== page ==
The funds raised through chocolate Easter bilby sales over the past 25 years have helped bilbies.  

The bilby still has a long way to go; numbers are slowly increasing. In South Australia, where they were once extinct, it is estimated that 800 to 1500 bilbies are thriving. 

The growing popularity of the Easter Bilby isn’t just raising awareness of the bilby’s struggle for survival.  

Haigh’s Chocolates in Adelaide produces the Easter bilbies and donates funds to help the population join the ecosystem again. Since 1991, sales of Easter bilbies have steadily increased.  

Much like the solar industry since the 90s.  

If you’re interested in learning more about how you can help the bilby, you might want to check out the following website, Rabbit-Free Australia

Of course, we can’t endorse any charity without a comprehensive vetting process, but if you are so moved, this might be a good place to start your journey in looking out for the bilby. Make sure you study up on any charity before you give it your hard-earned dollars.

A bilby walks past easter-themed decorations on a white surface.

You can buy, gift, or enjoy a chocolate Easter bilby. Every time you do, a portion of the sale goes to conservation efforts. 

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What You Can Do to Help Australia Reach Net Zero by 2050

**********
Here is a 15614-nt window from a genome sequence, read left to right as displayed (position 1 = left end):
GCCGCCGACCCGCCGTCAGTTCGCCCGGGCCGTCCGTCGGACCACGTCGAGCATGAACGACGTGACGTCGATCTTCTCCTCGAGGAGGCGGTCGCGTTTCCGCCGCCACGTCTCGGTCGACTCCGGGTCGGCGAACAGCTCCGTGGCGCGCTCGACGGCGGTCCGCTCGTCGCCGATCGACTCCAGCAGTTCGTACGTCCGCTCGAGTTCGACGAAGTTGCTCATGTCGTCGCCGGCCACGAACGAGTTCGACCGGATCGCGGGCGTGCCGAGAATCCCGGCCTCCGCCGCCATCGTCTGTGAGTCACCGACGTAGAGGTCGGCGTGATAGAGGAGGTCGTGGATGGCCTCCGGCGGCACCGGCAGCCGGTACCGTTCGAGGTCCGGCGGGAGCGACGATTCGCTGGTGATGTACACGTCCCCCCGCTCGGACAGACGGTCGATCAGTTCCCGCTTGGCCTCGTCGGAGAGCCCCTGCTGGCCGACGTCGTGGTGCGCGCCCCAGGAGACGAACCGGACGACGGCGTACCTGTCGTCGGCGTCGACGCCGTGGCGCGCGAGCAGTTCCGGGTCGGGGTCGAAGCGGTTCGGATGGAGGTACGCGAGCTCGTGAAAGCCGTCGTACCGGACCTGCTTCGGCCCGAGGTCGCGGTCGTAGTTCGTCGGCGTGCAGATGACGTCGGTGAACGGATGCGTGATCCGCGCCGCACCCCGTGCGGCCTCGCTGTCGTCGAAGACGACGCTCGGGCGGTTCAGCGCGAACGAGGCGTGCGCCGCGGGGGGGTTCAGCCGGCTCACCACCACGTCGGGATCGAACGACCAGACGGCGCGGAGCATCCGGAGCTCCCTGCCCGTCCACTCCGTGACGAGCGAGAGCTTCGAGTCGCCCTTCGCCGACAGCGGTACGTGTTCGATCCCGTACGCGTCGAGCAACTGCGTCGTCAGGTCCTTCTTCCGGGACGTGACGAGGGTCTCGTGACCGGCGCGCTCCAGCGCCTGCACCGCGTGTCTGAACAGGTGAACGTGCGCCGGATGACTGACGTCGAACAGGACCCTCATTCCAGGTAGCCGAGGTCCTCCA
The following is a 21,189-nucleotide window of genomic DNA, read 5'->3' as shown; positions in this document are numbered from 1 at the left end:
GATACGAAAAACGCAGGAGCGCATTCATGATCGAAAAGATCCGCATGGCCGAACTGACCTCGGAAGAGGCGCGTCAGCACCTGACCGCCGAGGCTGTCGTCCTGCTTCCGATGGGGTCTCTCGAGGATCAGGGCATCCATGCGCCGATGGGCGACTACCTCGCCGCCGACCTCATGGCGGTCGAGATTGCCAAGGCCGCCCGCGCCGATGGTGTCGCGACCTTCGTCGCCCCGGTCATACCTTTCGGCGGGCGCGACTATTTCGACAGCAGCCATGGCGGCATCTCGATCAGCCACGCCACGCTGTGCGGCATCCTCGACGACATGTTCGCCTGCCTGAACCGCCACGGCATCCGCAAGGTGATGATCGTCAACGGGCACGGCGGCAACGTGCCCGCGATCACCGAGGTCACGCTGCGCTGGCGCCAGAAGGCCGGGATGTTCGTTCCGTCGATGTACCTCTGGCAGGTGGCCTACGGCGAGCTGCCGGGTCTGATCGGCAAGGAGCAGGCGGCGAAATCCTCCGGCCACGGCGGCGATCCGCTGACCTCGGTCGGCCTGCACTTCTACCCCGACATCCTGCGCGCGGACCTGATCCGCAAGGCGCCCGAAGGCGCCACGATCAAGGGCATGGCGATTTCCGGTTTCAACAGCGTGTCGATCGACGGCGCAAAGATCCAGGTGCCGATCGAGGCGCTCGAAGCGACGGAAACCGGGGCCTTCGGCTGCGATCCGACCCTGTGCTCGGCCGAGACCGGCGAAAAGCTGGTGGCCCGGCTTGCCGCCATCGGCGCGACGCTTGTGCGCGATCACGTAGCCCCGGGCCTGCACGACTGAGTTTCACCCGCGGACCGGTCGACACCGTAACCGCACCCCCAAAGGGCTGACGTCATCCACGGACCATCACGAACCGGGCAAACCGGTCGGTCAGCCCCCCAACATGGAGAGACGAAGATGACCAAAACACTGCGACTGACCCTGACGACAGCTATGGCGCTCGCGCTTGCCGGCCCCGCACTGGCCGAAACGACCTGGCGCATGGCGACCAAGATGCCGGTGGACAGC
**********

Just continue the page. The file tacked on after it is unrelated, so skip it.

It goes a bit beyond remembering to take your bags to the grocery store. But honestly, it’s not that much and it’s not that hard. It might be mildly inconvenient for a bit, slightly adjusting a few habits that you have, but then you’ll just adapt to new habits that help save the bilby and the world. 

Turn off lights and power points when you leave a room. 

Walk, ride a bike, or take public transportation when you can. We know this sucks at first, but if we don’t start doing this, the alternative is taxing private transportation so highly that only the rich will be able to afford it.  

Shop smarter for everything. For example, did you know the fashion industry is responsible for 10% of all global carbon emissions? Don’t buy from them. Find ethical companies that take steps to minimise their impact on the environment.  

Stop using single-use plastic whenever possible. Take a tumbler to the coffee. Get a metal straw. Remember handkerchiefs? They’re classy. Get one. 

Invest in rooftop solar. Okay, you knew we were going to throw that one in. It’s not our fault, it’s what we do.  

A great place to begin your solar journey is with the following articles: 

What Is Solar Energy? How It Works, How to Use It, and Pros & Cons 

How to Shop for Your Solar System 

How Much Solar Do You Need? 

Talk to an expert!

The Bilby: Living on Burrowed Time 

Now you know how a few of our Easter traditions were formed and how you might want to mix them up this year (or next year) to help the ecology of our island. Much like the bilby, the solar industry is up against bleak odds. And much like the bilby, our industry is growing steadily. Even thriving in some areas.  

At Penrith Solar Centre, we are committed to preserving our community: Penrith, Sydney, New South Wales, Australia, and Earth. We are in this together, regardless of whether everyone is acknowledging it yet.  

Be the bilby, not the bunny.  

A group of people posing in front of a building at Penrith Solar Centre.

If you’re interested in learning a bit more about what we do at Penrith Solar Centre, give us a call, stop by our showroom, or just reach out for a quote. It’s free. We would love to chat with you about your unique energy needs and goals.